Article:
What makes Victoria Falls unique?
Spanning Zimbabwe and Zambia, Victoria Falls is one of Africa’s most spectacular natural sights: there’s not much to beat the biggest sheet of falling water on Earth cascading with an astounding roar down cliffs speckled with lush forest into the mighty Zambezi River more than 100 metres below. Known as Mosi-oa-Tunya – “the smoke that thunders” – Victoria Falls is so forceful that the spray sent up by the plunging water rises so high up that it can be seen from 50 kilometres away: an incredible spectacle of the raw power of nature.
There’s more to Victoria Falls than ticking off this bucket list sight though: it’s also Africa’s adrenaline capital. On both the Zambian and Zimbabwean sides of the border, adventure seekers will find extreme thrills in white-water rafting, river boarding, jet boating, bungee jumping, abseiling, zip lining, microlighting above the falls and gorge swinging, while more sedate experiences such as riding an old steam train and drinking gin and tonics on sunset boat cruises are perennial crowd pleasers. That’s not to mention the safari activities and animal experiences such as tracking white rhinos on foot and canoeing trips on the Upper Zambezi to spot elephants and birds. The magic of Victoria Falls is that it’s a destination for just about anyone: solo travellers, families with kids, adventurers and romantic couples will all find more than enough memorable experiences in a visit of even just a few days.
One of the main questions that people ask when planning a trip to Victoria Falls is where to base themselves. The Zimbabwean and Zambian sides both have towns close to the falls that are geared up for tourism, with a huge choice of hotels, guesthouses, restaurants, bars and activity operators. Each side of the border has quite different views of the falls (with the majority of the falls on the Zimbabwean end), and while many of the same activities are on offer on both sides, some experiences, such as bungee-jumping and ziplining through a treetop canopy can only be done on one or other side of the border. It’s important to know that the waterfall dries up on the Zambian side at the end of the dry season (in October or November), so if you’re travelling during this time it makes sense to stay in Zimbabwe. But otherwise, our recommendation would be to choose one side to stay at and visit the other on an easy day trip.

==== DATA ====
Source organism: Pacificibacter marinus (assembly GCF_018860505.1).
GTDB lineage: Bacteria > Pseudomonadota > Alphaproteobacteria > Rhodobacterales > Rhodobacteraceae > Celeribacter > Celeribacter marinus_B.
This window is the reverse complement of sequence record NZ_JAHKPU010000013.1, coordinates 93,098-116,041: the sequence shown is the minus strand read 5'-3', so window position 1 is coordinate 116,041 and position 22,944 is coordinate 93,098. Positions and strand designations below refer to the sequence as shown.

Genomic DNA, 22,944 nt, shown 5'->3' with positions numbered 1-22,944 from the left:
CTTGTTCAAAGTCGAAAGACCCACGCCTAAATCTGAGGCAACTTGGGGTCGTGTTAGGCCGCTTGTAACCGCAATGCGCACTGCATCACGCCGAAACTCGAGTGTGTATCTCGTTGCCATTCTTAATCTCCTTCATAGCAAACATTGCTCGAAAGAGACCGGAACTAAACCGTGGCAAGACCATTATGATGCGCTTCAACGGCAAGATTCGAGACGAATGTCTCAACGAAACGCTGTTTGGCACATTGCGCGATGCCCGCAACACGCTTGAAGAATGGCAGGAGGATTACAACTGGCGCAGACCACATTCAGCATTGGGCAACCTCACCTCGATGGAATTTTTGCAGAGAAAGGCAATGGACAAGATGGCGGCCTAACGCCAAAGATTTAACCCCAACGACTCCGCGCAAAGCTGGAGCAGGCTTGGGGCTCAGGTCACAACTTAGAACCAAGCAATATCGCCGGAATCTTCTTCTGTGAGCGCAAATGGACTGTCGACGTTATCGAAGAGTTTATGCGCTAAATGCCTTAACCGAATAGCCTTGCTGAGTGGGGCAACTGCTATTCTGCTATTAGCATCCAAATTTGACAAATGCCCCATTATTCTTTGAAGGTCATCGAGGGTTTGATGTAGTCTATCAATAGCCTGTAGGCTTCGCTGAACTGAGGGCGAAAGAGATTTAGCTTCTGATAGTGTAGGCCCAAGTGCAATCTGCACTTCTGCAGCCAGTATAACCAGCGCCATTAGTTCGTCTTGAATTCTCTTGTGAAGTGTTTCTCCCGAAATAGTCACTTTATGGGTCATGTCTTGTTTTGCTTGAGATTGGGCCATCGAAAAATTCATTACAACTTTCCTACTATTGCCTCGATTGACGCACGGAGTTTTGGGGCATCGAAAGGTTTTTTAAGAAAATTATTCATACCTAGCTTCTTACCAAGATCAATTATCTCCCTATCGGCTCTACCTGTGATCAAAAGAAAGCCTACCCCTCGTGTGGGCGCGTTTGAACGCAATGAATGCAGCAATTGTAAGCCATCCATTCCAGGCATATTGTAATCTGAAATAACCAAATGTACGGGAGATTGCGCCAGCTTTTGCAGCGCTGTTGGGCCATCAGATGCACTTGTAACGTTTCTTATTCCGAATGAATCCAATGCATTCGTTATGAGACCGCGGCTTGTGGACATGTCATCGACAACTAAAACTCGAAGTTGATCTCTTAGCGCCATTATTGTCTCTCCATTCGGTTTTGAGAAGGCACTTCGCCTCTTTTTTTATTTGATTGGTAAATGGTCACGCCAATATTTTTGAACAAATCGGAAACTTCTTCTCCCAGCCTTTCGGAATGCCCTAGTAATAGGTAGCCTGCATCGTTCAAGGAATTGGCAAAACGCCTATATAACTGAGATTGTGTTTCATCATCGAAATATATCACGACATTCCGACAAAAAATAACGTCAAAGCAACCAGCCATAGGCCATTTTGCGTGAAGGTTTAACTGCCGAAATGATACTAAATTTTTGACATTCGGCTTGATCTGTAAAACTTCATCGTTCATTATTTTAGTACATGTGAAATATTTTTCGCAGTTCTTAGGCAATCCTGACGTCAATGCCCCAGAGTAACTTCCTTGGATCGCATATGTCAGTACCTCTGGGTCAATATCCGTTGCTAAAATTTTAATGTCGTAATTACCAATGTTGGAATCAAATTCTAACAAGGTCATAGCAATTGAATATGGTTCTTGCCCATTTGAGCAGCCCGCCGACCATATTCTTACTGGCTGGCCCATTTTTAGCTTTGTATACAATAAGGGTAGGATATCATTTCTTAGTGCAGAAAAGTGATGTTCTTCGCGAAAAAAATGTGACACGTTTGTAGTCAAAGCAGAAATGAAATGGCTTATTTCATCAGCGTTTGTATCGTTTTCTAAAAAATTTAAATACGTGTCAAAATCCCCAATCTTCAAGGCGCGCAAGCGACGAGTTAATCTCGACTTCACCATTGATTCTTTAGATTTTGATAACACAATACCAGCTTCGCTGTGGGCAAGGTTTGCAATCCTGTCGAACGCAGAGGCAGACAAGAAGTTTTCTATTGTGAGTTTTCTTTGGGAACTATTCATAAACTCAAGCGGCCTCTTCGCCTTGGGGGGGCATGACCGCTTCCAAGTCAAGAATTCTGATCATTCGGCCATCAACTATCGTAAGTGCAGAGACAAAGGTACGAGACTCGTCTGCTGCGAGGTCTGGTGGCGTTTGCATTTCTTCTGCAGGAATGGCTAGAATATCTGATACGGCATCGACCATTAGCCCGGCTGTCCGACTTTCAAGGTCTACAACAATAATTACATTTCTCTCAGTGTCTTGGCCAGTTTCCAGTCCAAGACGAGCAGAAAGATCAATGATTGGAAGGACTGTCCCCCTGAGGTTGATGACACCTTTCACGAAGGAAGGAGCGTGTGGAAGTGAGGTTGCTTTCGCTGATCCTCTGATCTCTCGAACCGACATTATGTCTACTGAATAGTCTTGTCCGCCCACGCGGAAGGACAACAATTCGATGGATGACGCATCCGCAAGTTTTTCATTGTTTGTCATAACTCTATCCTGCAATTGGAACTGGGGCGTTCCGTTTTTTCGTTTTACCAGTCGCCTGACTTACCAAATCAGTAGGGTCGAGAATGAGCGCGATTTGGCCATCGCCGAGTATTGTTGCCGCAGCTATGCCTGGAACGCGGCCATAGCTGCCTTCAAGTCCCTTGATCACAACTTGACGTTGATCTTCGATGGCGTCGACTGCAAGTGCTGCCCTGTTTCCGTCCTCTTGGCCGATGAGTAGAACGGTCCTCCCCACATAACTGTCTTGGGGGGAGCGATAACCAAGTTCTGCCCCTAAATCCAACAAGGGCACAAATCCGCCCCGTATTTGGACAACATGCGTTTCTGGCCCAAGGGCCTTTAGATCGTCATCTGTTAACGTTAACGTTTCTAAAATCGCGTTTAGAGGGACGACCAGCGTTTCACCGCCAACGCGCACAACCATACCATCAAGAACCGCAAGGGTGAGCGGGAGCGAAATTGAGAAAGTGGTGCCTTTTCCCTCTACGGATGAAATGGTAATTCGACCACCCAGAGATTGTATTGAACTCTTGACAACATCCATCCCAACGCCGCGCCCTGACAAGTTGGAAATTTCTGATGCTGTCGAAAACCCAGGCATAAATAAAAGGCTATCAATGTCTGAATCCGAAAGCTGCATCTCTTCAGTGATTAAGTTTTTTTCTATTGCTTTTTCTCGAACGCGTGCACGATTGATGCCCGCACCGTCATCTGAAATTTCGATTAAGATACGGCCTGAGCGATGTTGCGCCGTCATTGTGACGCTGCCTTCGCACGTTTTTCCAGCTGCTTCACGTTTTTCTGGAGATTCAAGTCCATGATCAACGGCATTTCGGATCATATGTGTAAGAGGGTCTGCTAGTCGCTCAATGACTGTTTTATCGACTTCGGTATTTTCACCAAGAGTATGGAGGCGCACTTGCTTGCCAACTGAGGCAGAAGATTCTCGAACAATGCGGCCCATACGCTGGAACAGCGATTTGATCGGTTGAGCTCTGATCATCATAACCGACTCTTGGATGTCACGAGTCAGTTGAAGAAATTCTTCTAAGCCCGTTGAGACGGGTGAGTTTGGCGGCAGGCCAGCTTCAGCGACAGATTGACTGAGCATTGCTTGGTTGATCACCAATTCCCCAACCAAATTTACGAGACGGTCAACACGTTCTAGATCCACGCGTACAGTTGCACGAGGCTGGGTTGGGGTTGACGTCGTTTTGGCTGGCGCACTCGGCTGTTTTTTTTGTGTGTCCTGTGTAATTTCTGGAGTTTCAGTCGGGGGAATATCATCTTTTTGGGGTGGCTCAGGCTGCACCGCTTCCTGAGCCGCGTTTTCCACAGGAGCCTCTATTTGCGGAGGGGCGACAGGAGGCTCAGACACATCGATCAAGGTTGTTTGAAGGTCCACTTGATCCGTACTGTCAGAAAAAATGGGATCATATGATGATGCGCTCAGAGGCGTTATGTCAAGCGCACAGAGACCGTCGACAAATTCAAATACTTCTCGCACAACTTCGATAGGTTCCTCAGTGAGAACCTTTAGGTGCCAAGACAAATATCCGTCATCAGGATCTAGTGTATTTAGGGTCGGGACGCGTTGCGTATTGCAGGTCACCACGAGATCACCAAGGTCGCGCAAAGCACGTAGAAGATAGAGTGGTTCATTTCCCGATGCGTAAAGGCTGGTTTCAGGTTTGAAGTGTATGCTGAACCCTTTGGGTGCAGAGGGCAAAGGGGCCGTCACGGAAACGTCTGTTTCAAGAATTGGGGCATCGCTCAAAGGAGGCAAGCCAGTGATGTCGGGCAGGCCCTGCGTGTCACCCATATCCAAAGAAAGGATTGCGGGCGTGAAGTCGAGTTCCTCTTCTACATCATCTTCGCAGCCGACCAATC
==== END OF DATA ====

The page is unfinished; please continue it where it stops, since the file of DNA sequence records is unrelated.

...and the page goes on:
Why is this destination unique?
It doesn’t get much more unique than the biggest and most dramatic waterfall on the planet: Victoria Falls definitely deserves its mantle as one of Seven Wonders of the Natural World. The UNESCO World Heritage Site, in all its powerful glory, is enough of a bucket list sight to be a unique place to visit in itself, but the addition of the extraordinary diversity of outdoor activities on offer around Victoria Falls make this destination truly special.
The adventures are seemingly endless: go bungee jumping in one of the world’s most spectacular locations, fly like a bird in a tiny microlight plane, track down endangered white rhinos on foot, swing like a human pendulum across the steep gorge, abseil down a cliff, zip line through the treetops and go cage diving with crocodiles – and that’s just for starters. On the mighty Zambezi River, you can experience some of the best white-water rafting on the planet, tackle rapids face-first on a bodyboard, shoot across the water on a jet boat, swim in a natural infinity pool on the edge of Victoria Falls and under the spray at the base of the falls and go on relaxing multi-day canoeing safaris where you’ll be immersed in wilderness, spotting elephants from just a few metres away and sleeping on riverside beaches under the stars. Then there are lots of ways to explore the area around the falls, from cycling tours and horseback rides to game drives in the two national parks on either side of the border.
Another reason why Victoria Falls is a unique destination is that in just a small area on either side of the falls, there’s really something for every kind of traveller. In terms of budgets, there’s a huge range of lodging – everything from riverside campsites to high-end luxury hotels. Families are well catered for: hotels are child-friendly and there’s a host of activities for all ages, while solo travellers will find it easy to meet other people and have fun on group activities. Luxury lodges offer lots of special touches for romantic couples and honeymooners, and adventure-seekers will be in their element with the amount of adrenaline-inducing fun on offer. Travellers who prefer serene activities will discover that there are plenty of quiet pleasures: high tea on manicured lawns, relaxing spa treatments, sundowner cocktails on sunset river cruises, gourmet dinner onboard an old steam train as its chugs its way through a safari park, and sipping wine while being paddled on an inflatable raft down the Zambezi.